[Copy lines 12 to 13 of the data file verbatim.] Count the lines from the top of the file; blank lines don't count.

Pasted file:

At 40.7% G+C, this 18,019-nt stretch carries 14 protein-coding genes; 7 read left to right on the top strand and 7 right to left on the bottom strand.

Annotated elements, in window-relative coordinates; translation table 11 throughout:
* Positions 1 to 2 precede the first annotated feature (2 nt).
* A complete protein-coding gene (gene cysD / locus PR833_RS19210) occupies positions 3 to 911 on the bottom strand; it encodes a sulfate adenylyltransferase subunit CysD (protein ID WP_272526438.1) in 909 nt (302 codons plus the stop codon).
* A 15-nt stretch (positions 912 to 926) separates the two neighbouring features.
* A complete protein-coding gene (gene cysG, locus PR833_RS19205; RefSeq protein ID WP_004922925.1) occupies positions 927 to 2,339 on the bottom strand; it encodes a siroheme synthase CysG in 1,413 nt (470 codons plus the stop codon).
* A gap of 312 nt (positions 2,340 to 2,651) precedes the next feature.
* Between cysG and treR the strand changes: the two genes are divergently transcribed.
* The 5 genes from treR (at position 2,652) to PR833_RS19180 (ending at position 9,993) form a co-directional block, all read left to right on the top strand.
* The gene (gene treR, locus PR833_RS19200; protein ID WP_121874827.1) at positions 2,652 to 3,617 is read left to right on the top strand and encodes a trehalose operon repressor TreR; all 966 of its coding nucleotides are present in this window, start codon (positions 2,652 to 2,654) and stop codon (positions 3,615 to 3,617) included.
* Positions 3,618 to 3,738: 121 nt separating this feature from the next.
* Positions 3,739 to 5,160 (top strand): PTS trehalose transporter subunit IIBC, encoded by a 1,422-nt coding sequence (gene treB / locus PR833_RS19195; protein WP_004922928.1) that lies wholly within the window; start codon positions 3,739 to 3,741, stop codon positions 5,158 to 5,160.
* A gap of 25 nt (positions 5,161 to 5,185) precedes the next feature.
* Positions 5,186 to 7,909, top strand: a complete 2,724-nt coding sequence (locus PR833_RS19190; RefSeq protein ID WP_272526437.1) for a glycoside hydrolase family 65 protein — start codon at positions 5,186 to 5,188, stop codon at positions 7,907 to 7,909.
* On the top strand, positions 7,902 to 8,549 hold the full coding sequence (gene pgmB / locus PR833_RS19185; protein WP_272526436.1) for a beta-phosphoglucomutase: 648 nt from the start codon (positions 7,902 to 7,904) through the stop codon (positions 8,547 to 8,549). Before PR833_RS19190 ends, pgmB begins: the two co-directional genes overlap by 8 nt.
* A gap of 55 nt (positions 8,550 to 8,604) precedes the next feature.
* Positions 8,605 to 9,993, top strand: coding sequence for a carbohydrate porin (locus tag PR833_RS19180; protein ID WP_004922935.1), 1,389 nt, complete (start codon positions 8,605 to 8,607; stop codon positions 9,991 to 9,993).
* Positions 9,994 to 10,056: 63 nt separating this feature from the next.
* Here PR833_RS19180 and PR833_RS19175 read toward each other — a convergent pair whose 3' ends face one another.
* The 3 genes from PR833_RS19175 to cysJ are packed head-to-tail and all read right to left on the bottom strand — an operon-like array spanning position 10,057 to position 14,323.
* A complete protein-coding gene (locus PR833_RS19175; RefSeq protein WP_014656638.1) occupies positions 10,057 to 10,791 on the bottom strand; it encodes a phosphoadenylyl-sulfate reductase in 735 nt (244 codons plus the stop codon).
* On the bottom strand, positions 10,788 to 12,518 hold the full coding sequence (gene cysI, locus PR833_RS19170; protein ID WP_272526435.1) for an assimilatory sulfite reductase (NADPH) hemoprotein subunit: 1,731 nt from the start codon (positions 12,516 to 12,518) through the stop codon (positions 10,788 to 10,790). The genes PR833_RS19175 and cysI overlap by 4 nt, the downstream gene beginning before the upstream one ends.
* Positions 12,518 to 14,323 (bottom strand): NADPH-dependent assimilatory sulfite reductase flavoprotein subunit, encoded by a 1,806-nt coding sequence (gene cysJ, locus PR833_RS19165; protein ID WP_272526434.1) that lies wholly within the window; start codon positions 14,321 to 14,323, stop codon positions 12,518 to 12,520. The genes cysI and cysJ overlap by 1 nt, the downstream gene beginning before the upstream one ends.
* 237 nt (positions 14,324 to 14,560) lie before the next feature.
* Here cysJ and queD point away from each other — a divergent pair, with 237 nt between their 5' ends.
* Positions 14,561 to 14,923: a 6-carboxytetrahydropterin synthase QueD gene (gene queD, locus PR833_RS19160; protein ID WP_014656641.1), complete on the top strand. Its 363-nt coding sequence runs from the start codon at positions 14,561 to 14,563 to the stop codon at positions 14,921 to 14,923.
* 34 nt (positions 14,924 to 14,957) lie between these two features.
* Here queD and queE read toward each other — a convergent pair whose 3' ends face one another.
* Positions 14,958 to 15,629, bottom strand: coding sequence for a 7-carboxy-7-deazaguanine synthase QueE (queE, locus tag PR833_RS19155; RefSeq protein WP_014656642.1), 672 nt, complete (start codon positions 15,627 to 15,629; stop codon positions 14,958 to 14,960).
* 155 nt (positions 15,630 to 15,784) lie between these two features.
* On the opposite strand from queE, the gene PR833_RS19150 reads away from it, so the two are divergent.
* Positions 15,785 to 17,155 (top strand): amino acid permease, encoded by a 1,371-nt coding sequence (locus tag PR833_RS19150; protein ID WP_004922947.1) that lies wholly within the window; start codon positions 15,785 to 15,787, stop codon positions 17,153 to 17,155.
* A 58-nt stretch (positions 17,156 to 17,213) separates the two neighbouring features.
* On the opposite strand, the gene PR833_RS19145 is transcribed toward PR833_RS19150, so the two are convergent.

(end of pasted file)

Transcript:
* Positions 3,739 to 5,160 (top strand): PTS trehalose transporter subunit IIBC, encoded by a 1,422-nt coding sequence (gene treB / locus PR833_RS19195; protein WP_004922928.1) that lies wholly within the window; start codon positions 3,739 to 3,741, stop codon positions 5,158 to 5,160.
* A gap of 25 nt (positions 5,161 to 5,185) precedes the next feature.